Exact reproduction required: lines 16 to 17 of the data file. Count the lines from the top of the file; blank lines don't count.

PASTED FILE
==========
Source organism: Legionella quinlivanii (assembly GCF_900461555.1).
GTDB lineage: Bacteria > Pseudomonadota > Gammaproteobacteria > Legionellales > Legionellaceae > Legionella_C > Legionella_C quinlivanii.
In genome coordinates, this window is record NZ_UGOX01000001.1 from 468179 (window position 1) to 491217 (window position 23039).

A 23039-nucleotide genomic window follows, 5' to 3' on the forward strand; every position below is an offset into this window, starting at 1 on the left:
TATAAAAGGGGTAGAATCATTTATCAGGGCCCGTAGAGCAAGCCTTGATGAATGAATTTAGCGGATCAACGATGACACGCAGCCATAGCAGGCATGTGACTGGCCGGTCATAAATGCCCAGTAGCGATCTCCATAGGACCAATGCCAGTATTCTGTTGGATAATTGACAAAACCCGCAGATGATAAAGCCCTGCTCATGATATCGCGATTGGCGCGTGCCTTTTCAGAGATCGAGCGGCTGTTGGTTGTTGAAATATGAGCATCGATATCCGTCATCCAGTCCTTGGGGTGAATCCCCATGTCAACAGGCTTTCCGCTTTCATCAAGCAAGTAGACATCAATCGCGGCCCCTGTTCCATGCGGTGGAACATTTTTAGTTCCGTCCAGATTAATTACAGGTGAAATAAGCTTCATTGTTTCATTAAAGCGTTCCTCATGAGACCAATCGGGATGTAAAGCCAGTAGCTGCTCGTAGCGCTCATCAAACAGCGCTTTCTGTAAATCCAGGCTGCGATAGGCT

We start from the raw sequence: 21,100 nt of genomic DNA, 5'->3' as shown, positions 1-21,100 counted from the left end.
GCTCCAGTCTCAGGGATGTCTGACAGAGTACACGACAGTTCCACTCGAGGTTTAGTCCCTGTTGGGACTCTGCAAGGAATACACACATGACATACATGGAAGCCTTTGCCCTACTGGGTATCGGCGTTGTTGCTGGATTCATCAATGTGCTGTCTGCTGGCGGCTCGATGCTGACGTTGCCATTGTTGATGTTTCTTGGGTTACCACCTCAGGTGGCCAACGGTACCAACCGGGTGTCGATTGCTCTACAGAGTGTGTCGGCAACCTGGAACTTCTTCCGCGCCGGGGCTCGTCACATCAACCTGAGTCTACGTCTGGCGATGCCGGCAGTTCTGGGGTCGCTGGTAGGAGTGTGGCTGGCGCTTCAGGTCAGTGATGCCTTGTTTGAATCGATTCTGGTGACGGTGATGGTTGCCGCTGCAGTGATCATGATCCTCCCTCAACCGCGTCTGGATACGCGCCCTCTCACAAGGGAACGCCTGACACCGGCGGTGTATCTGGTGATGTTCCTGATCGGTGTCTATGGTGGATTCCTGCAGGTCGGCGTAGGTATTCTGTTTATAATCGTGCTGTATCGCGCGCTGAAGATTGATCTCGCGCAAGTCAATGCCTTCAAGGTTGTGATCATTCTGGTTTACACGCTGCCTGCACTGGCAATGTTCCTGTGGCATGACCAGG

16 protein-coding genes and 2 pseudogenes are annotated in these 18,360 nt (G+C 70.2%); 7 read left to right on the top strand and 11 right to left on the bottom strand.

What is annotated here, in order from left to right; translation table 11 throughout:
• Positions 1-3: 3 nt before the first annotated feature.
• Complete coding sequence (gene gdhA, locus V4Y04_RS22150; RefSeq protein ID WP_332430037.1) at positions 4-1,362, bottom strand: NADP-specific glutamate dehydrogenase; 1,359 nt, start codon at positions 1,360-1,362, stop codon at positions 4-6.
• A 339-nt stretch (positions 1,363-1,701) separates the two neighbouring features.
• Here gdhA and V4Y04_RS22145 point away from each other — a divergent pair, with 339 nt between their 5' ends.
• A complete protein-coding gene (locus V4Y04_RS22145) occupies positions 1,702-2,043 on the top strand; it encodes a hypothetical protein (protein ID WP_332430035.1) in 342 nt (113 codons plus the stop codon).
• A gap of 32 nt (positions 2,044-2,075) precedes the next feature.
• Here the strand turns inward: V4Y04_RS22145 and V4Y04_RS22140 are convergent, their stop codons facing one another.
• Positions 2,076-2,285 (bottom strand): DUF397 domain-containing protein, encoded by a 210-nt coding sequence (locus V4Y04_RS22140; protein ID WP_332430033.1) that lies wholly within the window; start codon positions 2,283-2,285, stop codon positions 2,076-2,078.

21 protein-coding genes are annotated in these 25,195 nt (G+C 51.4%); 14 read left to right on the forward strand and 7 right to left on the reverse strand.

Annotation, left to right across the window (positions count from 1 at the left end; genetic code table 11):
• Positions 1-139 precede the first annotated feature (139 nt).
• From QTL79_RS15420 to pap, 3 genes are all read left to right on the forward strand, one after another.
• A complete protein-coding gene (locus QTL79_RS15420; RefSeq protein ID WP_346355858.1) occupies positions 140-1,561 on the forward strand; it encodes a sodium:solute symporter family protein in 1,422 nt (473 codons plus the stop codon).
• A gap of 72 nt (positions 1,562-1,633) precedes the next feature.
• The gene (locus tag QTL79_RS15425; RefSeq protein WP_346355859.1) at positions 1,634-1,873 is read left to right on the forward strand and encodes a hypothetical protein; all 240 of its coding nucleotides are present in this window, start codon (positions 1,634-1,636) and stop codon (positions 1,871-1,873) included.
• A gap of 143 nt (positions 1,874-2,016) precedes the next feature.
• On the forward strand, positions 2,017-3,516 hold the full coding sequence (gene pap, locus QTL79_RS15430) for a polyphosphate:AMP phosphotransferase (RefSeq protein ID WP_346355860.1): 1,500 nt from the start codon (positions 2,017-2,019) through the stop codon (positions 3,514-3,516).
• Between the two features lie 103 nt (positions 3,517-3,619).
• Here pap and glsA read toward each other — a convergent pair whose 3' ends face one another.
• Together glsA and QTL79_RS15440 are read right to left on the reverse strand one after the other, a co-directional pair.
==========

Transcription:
• Here the strand turns inward: V4Y04_RS22145 and V4Y04_RS22140 are convergent, their stop codons facing one another.
• Positions 2,076-2,285 (bottom strand): DUF397 domain-containing protein, encoded by a 210-nt coding sequence (locus V4Y04_RS22140; protein ID WP_332430033.1) that lies wholly within the window; start codon positions 2,283-2,285, stop codon positions 2,076-2,078.